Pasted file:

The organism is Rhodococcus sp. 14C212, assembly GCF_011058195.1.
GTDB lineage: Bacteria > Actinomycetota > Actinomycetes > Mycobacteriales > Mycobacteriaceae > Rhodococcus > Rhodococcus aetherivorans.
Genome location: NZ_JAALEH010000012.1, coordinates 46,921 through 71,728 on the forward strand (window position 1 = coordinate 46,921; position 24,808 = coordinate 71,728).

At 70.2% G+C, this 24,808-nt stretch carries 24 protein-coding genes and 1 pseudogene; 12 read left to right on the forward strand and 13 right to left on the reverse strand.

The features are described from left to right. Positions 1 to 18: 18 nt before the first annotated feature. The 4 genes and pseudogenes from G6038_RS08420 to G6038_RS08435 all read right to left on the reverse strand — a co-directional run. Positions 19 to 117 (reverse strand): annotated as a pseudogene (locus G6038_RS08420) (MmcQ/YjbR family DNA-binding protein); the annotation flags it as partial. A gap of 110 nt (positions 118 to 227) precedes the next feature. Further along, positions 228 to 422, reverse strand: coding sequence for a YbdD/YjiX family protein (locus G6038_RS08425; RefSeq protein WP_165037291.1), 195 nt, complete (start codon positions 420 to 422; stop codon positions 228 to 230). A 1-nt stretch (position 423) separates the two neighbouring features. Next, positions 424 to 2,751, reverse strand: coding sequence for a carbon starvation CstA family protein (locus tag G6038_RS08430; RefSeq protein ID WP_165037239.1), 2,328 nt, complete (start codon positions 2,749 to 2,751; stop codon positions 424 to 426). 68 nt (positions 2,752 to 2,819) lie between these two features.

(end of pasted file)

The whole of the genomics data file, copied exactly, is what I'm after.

The organism is Rhodococcus sp. 14C212, assembly GCF_011058195.1.
GTDB lineage: Bacteria > Actinomycetota > Actinomycetes > Mycobacteriales > Mycobacteriaceae > Rhodococcus > Rhodococcus aetherivorans.
Genome location: NZ_JAALEH010000012.1, coordinates 46,921 through 71,728 on the forward strand (window position 1 = coordinate 46,921; position 24,808 = coordinate 71,728).

At 70.2% G+C, this 24,808-nt stretch carries 24 protein-coding genes and 1 pseudogene; 12 read left to right on the forward strand and 13 right to left on the reverse strand.

The features are described from left to right. Positions 1 to 18: 18 nt before the first annotated feature. The 4 genes and pseudogenes from G6038_RS08420 to G6038_RS08435 all read right to left on the reverse strand — a co-directional run. Positions 19 to 117 (reverse strand): annotated as a pseudogene (locus G6038_RS08420) (MmcQ/YjbR family DNA-binding protein); the annotation flags it as partial. A gap of 110 nt (positions 118 to 227) precedes the next feature. Further along, positions 228 to 422, reverse strand: coding sequence for a YbdD/YjiX family protein (locus G6038_RS08425; RefSeq protein WP_165037291.1), 195 nt, complete (start codon positions 420 to 422; stop codon positions 228 to 230). A 1-nt stretch (position 423) separates the two neighbouring features. Next, positions 424 to 2,751, reverse strand: coding sequence for a carbon starvation CstA family protein (locus tag G6038_RS08430; RefSeq protein ID WP_165037239.1), 2,328 nt, complete (start codon positions 2,749 to 2,751; stop codon positions 424 to 426). 68 nt (positions 2,752 to 2,819) lie between these two features.